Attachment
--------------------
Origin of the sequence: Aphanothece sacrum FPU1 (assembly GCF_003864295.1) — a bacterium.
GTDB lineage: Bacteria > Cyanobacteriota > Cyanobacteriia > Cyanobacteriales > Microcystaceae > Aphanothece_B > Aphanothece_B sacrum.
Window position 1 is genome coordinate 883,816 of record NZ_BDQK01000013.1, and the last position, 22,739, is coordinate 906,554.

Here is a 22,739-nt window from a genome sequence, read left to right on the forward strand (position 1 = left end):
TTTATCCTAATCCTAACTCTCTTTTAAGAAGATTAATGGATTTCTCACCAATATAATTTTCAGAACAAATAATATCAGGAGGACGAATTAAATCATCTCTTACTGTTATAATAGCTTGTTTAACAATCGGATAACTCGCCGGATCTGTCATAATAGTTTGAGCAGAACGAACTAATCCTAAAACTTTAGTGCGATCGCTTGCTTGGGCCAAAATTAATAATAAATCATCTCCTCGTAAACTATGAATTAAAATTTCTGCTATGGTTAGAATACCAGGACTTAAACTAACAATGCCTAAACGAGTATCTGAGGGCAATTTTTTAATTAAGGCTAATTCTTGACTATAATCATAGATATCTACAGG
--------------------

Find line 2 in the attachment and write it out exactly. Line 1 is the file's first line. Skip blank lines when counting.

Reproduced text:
GTDB lineage: Bacteria > Cyanobacteriota > Cyanobacteriia > Cyanobacteriales > Microcystaceae > Aphanothece_B > Aphanothece_B sacrum.